By Michael D’Onofrio, Philadelphia Tribune
For African-Americans, the commemoration of the signing of the Declaration of Independence in 1776 — and its promises of life, liberty and the pursuit of happiness while slavery was still the law of the land — is complicated, according to Charles Blockson, a historian, scholar and author of African-American culture and history.
For Blockson, 84, the Fourth of July conjures up thoughts of “progress,” “hypocrisy,” and, “in a sense, hope,” as well as a “miseducation.”
“We’re still fighting for our rights,” he said.
As far as celebrating the Fourth of July on Wednesday, Blockson does not. Instead, he said he focuses on “collecting, preserving, and disseminating our history.”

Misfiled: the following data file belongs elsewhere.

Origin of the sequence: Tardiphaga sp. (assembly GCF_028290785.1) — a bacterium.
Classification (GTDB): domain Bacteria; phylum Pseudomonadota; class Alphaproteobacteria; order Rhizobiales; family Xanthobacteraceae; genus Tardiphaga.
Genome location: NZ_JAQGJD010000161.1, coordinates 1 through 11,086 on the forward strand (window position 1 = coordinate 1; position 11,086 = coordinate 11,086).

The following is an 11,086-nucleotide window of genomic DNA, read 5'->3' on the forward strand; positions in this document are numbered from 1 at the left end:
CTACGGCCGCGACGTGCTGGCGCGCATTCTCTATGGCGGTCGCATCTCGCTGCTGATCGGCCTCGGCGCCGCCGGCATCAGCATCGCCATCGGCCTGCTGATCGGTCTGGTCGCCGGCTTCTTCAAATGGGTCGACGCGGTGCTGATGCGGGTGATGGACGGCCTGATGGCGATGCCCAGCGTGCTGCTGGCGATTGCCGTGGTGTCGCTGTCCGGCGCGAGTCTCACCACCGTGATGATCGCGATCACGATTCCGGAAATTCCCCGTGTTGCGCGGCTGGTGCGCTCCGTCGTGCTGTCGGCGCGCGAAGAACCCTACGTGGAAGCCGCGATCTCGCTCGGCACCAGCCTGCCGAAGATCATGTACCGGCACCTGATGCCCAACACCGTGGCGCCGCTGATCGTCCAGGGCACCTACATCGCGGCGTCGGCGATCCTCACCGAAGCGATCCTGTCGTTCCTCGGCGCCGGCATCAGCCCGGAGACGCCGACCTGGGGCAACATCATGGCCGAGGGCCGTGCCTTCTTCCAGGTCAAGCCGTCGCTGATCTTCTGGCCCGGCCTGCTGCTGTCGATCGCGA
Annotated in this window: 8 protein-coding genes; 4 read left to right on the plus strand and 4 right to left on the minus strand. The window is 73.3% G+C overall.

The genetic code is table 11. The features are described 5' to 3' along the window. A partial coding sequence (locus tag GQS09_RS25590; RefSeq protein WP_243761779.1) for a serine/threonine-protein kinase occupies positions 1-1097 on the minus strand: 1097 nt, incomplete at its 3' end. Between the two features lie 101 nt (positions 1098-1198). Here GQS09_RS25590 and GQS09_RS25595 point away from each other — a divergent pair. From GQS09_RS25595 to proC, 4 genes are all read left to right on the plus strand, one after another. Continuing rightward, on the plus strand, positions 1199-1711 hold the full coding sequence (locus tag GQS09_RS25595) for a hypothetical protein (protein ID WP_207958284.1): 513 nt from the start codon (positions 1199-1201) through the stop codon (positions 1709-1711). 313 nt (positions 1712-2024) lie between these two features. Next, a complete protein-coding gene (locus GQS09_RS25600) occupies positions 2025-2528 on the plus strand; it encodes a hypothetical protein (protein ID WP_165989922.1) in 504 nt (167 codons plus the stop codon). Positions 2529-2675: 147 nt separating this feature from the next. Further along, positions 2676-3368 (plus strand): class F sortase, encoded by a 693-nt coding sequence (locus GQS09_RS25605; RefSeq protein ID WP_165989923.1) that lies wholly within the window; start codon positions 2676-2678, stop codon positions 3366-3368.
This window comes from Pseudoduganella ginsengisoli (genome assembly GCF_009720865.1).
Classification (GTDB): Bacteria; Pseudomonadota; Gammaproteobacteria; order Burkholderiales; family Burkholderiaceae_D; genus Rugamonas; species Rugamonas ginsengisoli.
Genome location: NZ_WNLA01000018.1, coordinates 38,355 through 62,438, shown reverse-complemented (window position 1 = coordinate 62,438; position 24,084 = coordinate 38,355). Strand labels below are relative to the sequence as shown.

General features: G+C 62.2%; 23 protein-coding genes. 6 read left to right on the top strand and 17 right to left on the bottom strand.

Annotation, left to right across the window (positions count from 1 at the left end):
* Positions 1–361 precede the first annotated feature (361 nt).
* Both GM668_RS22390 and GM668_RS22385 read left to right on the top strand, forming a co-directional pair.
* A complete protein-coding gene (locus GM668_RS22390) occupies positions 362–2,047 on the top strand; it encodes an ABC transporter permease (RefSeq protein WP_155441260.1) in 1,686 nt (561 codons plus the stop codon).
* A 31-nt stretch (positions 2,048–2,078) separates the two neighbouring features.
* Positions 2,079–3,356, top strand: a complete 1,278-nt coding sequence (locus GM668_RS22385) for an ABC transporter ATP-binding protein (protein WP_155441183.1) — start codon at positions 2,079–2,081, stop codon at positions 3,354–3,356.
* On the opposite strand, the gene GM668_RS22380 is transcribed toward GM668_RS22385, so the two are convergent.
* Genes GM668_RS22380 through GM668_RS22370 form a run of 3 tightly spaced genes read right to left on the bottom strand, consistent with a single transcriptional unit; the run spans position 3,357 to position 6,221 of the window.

The contradiction of the Declaration of Independence declaring “all men are created equal” is especially potent in Philadelphia.
While the Declaration of Independence was signed on the first floor of Independence Hall, the second floor was the site of a federal district court where fugitive slave violations were handled, according to Adam Duncan, a National Park Service ranger at the Independence National Historical Park.
“Independence Hall is a symbol of paradox,” he said. “Downstairs celebrated freedom and upstairs you have fugitive slave trials going on.”